“Okay, class, we’re going to have a little contest,” said Ms. Hart, my elementary school art teacher. “We’re going to vote on who looks the MOST like Mona Lisa! Whoever wants to be in the contest, raise your hand.”
A gaggle of girls started to giggle and raise their hands. I sunk into my seat.
She pointed around the room, “Okay, you, and you, and you, aaaaaand…” She looked directly at me. “Why don’t you join the group, Stephanie?”
I went from pasty pale to beat red as I stood in front of the class for “evaluation”.
“Hmm, hmm, hmm, let’s cast a vote. So, here’s what’s going to happen – I’m going to paint a picture of Mona Lisa, and you get to stick your head through it.”
One of the girls got a shocked look on her face, likely due to the social implications of sticking one’s head through a painting. “I think Stephanie should do it – she looks the most like Mona Lisa.”
“Uh, yeah,” said the other girl, “Besides, she’s the only white girl in the whole class.” A few people snickered.
Of course, everyone agreed, and I was selected.
“Alright, do you need me to do it now for a photo or something?” I asked.
“Oh, no,” Ms. Hard replied. We’re going to prop you up in the lunchroom for A, B, and C lunch so the entire school can see you.”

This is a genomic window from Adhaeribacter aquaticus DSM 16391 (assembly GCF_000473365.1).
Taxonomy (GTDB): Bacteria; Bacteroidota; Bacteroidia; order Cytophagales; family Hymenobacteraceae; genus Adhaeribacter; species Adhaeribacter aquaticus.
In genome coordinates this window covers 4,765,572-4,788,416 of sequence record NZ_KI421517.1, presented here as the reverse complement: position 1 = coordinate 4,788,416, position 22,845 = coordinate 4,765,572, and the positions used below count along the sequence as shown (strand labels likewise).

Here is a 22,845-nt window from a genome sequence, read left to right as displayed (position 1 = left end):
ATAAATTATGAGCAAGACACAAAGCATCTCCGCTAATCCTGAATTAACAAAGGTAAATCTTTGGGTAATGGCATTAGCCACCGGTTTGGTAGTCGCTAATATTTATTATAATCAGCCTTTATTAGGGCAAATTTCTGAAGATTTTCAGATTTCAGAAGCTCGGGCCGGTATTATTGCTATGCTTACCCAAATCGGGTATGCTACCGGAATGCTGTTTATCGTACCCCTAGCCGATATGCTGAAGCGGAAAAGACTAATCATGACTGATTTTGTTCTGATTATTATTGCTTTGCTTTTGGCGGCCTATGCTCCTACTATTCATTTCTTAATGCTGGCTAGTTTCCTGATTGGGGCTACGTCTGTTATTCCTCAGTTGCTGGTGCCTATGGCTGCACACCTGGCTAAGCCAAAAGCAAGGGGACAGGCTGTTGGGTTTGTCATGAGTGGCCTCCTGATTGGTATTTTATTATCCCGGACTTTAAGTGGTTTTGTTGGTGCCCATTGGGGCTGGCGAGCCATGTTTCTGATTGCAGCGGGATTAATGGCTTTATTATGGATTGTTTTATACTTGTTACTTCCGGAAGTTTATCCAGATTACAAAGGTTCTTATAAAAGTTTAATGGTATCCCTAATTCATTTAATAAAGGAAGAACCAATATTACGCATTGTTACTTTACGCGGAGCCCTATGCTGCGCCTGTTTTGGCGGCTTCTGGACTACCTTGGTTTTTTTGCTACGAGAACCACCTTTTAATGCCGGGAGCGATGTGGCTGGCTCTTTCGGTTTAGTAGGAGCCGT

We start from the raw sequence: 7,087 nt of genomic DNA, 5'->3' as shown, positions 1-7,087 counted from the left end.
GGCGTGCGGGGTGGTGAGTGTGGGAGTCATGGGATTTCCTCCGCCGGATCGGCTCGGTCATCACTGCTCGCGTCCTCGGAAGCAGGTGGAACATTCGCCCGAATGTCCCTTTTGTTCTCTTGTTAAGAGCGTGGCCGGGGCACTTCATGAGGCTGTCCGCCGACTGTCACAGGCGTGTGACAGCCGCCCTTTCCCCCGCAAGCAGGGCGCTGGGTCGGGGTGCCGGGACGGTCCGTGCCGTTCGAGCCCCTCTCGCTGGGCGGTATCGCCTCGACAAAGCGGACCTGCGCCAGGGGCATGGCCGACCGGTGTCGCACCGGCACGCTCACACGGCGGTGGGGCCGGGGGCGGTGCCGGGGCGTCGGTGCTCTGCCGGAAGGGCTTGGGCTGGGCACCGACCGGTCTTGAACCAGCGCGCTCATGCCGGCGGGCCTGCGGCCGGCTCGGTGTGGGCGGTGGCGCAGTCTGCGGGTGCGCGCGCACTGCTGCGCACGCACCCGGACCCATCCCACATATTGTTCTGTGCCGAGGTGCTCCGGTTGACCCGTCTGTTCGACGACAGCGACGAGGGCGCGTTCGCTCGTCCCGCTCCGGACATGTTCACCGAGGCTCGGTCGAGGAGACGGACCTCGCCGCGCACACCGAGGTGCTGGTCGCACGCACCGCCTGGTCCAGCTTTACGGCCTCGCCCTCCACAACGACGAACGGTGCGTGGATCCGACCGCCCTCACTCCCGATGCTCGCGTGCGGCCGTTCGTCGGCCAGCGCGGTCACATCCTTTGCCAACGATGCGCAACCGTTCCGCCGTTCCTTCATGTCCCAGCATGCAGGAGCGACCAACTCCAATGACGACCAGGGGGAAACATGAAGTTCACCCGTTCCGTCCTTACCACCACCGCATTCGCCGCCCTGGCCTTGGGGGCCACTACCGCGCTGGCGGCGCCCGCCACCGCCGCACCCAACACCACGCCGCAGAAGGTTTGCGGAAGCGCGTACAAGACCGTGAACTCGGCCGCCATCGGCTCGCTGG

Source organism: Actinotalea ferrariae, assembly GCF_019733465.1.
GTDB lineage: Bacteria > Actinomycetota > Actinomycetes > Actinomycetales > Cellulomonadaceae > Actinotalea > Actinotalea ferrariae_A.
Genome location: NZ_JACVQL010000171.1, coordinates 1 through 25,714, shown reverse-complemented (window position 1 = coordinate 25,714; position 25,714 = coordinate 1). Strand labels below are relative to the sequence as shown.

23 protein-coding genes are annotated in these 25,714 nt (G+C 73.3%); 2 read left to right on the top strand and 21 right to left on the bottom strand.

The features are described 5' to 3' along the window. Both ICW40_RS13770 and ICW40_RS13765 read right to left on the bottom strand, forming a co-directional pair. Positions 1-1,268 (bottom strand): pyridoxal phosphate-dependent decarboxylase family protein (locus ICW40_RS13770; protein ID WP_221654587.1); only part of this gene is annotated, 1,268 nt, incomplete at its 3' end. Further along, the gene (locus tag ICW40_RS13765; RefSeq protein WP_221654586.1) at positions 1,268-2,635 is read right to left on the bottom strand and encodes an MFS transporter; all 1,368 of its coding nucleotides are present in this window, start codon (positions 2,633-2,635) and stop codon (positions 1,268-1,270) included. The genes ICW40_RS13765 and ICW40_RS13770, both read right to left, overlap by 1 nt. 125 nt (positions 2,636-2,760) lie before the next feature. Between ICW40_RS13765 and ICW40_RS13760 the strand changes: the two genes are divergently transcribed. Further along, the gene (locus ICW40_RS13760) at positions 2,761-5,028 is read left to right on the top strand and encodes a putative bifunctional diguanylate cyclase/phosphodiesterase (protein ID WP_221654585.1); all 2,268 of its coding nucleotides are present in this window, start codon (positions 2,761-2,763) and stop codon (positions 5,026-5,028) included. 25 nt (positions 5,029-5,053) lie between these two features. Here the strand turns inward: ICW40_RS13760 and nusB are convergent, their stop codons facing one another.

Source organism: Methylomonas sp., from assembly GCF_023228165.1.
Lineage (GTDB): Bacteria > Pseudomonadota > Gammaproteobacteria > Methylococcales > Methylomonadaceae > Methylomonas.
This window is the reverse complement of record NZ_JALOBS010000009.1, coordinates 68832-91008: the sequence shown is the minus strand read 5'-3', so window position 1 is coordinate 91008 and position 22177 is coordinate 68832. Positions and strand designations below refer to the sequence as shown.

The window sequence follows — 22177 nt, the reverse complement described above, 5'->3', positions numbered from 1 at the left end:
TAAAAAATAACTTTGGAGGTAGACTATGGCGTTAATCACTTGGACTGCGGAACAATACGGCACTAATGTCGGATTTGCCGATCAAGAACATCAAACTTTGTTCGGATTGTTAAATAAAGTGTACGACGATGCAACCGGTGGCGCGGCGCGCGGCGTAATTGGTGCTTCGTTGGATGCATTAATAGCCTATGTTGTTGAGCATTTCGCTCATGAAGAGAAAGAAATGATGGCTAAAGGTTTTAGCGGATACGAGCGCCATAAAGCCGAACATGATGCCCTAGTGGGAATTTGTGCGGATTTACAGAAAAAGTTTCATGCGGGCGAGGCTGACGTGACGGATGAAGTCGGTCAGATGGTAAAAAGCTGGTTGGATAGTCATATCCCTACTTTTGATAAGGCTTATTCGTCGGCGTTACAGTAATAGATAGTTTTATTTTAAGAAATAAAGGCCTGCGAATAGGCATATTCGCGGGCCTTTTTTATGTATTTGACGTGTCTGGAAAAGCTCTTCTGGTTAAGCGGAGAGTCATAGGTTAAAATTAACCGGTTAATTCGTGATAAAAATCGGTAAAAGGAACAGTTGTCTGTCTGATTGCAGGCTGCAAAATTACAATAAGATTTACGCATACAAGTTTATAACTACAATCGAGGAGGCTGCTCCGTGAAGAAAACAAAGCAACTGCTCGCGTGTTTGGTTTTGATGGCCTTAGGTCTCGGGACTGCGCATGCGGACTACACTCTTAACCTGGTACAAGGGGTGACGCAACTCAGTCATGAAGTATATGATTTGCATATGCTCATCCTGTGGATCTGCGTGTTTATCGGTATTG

“Oh, gee…I don’t think I can do that. I have gym class during-“
“Don’t worry, I’ll get you out of gym.”
I evaluated what would be more humiliating – getting blasted in the face with dodge-balls or get tossed into a medieval torture stock painted to look like Mona Lisa.
I chose Mona Lisa.
Initially, it wasn’t that bad. Most people didn’t even notice me. Until a young girl walked up to me.
“It is real?” she said, as she poked me square in the eye. I screamed. She screamed. It was a huge mess. It was at that moment that the local newspaper showed up.
“What a maaaarvelous little girl in a maaaarvelous painting!” The reporter started to take 1000 photos. Most of the lunch line laughed at me. After three periods of that (keep in mind, that’s a whopping 2+ hours), when the ordeal was finally over, I tried to extract myself from the painting and discovered a massive amount of paint stuck in my hair.
About ten years later, I was at my old dentist’s office. My mother just had some type of awful procedure, and I needed to pick her up because she was a little woozy.
“Stephanie! Boy, I haven’t seen you in a while!” said Dr. Lorch. “Well, actually, I see you every day…”
“What do you mean?” I asked.
He led me to a cork-board where he had the newspaper photo pinned, for all of his patients to see.
“BAH! That is so embarrassing – why do you have that?”
“My patient, featured in the paper for Mona Lisa’s smile. That’s good advertising for a dentist’s office!”
My mother groggily chimed in, “Yah, you looked good in dah picture, very sexy.”
Anyu always knows exactly the least helpful, most inappropriate thing to say. I guess that’s how I know she’s proud of me.
Photo Courtesy of the Home News Tribune. Gee, thanks. Thanks a lot.